Last week’s announcement of a new regulatory regime for accountants is a watershed. Almost a decade after the series of major audit failures which brought the profession into disrepute, trade minister Ian McCartney was right to insist that 60% of seats on all the key bodies should be reserved for lay members. Enough elements of self-regulation remain to enable those who wanted professional majorities to save some face. They should now follow the example of the plan’s architect, Chris Swinson, and quietly abandon arguments that have done the profession no good at all.
Public opinion is squarely behind giving a greater voice to consumers.
Yet some senior accountants argued until the last ditch that lay people could not possibly hope to understand the finer points of professional ethics. How, they asked, could a lay regulator judge an auditor’s conduct in a tight corner if he or she had never been there themselves? Such arguments miss two points.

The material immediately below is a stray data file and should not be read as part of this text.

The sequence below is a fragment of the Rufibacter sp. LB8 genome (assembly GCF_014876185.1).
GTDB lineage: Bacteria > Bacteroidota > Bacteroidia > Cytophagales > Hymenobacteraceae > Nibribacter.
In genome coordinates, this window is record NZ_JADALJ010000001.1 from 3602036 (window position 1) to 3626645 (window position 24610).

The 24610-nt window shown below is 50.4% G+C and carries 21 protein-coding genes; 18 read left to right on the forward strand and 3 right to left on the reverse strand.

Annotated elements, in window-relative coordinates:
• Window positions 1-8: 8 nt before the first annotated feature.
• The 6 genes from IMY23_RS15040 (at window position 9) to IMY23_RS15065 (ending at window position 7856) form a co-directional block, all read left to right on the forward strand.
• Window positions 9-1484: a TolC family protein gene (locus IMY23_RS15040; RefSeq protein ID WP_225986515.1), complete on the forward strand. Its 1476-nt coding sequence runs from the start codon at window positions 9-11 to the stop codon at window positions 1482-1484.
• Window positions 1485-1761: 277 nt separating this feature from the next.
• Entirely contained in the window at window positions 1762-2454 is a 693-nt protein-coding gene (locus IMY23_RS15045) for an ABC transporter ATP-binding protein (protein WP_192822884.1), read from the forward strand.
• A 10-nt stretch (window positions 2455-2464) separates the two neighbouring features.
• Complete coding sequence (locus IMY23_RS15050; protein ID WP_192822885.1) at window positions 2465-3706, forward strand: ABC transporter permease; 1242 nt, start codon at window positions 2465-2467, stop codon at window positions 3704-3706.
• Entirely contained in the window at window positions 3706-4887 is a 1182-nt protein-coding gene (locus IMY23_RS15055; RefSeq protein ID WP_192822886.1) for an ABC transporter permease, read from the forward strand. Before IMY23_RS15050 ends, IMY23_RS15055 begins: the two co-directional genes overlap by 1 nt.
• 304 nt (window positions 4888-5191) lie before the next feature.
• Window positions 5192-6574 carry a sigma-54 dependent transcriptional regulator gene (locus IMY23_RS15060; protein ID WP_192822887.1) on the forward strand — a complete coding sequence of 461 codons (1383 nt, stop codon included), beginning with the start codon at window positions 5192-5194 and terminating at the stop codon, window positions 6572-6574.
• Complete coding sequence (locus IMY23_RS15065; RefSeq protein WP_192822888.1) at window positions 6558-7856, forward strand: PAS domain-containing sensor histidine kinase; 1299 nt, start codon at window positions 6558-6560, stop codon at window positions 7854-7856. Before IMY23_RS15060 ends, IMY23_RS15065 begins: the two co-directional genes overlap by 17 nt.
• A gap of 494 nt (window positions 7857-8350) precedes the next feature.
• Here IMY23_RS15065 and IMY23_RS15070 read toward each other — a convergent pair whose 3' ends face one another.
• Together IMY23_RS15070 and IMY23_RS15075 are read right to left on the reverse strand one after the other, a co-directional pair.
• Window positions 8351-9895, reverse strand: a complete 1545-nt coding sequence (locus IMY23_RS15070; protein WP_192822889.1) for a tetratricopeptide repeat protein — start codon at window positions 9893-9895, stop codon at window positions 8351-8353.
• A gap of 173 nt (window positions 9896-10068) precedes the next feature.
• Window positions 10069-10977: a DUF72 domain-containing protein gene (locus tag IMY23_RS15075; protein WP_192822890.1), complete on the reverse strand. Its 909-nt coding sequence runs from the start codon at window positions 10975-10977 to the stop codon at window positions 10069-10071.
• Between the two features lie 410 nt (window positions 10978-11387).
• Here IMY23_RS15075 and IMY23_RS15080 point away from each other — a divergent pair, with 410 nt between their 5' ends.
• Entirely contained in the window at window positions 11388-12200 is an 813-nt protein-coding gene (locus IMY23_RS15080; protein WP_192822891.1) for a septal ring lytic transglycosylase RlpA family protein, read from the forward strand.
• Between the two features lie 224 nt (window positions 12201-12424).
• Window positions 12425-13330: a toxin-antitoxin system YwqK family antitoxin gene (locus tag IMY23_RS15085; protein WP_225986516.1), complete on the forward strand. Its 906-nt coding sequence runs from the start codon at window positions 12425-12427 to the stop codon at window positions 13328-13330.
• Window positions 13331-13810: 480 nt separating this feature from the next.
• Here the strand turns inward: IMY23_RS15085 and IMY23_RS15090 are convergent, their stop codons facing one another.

Firstly, lay members are hardly likely to be manual labourers. Without doubt, they will be senior business figures, well able to understand the principles of accountancy. Secondly, good regulation is not about sympathising with a fellow professional. It is about making intelligent and impartial judgements between right and wrong. Rebuilding public confidence in the profession’s ability to regulate itself will depend on showing that it can work with independent outsiders to do just that.
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